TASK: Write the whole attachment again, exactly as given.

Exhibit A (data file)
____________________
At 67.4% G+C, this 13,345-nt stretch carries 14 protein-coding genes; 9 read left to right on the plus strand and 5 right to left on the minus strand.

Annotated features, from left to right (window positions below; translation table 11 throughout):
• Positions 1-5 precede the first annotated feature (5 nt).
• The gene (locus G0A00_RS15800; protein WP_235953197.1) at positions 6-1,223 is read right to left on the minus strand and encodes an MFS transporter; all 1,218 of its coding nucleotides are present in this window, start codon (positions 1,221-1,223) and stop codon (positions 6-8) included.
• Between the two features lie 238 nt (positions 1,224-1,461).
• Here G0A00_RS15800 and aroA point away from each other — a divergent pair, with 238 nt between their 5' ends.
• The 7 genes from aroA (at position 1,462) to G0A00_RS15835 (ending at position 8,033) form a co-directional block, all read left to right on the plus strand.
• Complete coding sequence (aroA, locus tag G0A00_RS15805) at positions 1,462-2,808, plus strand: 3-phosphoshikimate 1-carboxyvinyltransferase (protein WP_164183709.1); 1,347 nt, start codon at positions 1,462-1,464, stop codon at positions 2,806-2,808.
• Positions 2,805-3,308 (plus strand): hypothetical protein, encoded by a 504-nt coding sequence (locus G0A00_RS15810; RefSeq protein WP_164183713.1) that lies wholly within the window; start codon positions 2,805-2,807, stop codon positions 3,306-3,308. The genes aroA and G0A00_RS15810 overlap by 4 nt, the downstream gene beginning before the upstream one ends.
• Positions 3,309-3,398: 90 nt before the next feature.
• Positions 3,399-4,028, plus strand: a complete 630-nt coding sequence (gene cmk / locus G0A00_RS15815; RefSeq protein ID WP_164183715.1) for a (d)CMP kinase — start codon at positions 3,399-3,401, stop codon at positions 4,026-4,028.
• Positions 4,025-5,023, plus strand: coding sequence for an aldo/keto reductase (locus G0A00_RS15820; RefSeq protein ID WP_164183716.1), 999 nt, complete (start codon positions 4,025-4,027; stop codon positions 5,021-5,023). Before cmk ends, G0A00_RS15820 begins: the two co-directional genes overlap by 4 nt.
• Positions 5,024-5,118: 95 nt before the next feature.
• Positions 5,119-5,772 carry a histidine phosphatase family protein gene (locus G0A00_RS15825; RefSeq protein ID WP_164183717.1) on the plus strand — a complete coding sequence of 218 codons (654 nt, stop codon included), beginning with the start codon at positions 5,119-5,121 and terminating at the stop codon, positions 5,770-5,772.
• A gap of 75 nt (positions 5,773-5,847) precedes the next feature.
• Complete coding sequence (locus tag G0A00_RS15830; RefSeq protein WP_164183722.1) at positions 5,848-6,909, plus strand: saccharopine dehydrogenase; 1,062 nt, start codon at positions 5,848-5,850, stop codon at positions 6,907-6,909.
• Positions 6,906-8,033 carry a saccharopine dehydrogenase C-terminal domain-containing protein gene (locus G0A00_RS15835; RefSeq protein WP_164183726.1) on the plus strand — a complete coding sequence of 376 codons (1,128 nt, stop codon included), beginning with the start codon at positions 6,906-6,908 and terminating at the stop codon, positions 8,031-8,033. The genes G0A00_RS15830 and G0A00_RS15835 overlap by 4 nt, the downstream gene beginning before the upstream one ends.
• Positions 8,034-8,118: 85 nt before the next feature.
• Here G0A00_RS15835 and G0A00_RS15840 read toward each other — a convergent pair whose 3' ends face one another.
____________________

At 67.4% G+C, this 13,345-nt stretch carries 14 protein-coding genes; 9 read left to right on the plus strand and 5 right to left on the minus strand.

Annotated features, from left to right (window positions below; translation table 11 throughout):
• Positions 1-5 precede the first annotated feature (5 nt).
• The gene (locus G0A00_RS15800; protein WP_235953197.1) at positions 6-1,223 is read right to left on the minus strand and encodes an MFS transporter; all 1,218 of its coding nucleotides are present in this window, start codon (positions 1,221-1,223) and stop codon (positions 6-8) included.
• Between the two features lie 238 nt (positions 1,224-1,461).
• Here G0A00_RS15800 and aroA point away from each other — a divergent pair, with 238 nt between their 5' ends.
• The 7 genes from aroA (at position 1,462) to G0A00_RS15835 (ending at position 8,033) form a co-directional block, all read left to right on the plus strand.
• Complete coding sequence (aroA, locus tag G0A00_RS15805) at positions 1,462-2,808, plus strand: 3-phosphoshikimate 1-carboxyvinyltransferase (protein WP_164183709.1); 1,347 nt, start codon at positions 1,462-1,464, stop codon at positions 2,806-2,808.
• Positions 2,805-3,308 (plus strand): hypothetical protein, encoded by a 504-nt coding sequence (locus G0A00_RS15810; RefSeq protein WP_164183713.1) that lies wholly within the window; start codon positions 2,805-2,807, stop codon positions 3,306-3,308. The genes aroA and G0A00_RS15810 overlap by 4 nt, the downstream gene beginning before the upstream one ends.
• Positions 3,309-3,398: 90 nt before the next feature.
• Positions 3,399-4,028, plus strand: a complete 630-nt coding sequence (gene cmk / locus G0A00_RS15815; RefSeq protein ID WP_164183715.1) for a (d)CMP kinase — start codon at positions 3,399-3,401, stop codon at positions 4,026-4,028.
• Positions 4,025-5,023, plus strand: coding sequence for an aldo/keto reductase (locus G0A00_RS15820; RefSeq protein ID WP_164183716.1), 999 nt, complete (start codon positions 4,025-4,027; stop codon positions 5,021-5,023). Before cmk ends, G0A00_RS15820 begins: the two co-directional genes overlap by 4 nt.
• Positions 5,024-5,118: 95 nt before the next feature.
• Positions 5,119-5,772 carry a histidine phosphatase family protein gene (locus G0A00_RS15825; RefSeq protein ID WP_164183717.1) on the plus strand — a complete coding sequence of 218 codons (654 nt, stop codon included), beginning with the start codon at positions 5,119-5,121 and terminating at the stop codon, positions 5,770-5,772.
• A gap of 75 nt (positions 5,773-5,847) precedes the next feature.
• Complete coding sequence (locus tag G0A00_RS15830; RefSeq protein WP_164183722.1) at positions 5,848-6,909, plus strand: saccharopine dehydrogenase; 1,062 nt, start codon at positions 5,848-5,850, stop codon at positions 6,907-6,909.
• Positions 6,906-8,033 carry a saccharopine dehydrogenase C-terminal domain-containing protein gene (locus G0A00_RS15835; RefSeq protein WP_164183726.1) on the plus strand — a complete coding sequence of 376 codons (1,128 nt, stop codon included), beginning with the start codon at positions 6,906-6,908 and terminating at the stop codon, positions 8,031-8,033. The genes G0A00_RS15830 and G0A00_RS15835 overlap by 4 nt, the downstream gene beginning before the upstream one ends.
• Positions 8,034-8,118: 85 nt before the next feature.
• Here G0A00_RS15835 and G0A00_RS15840 read toward each other — a convergent pair whose 3' ends face one another.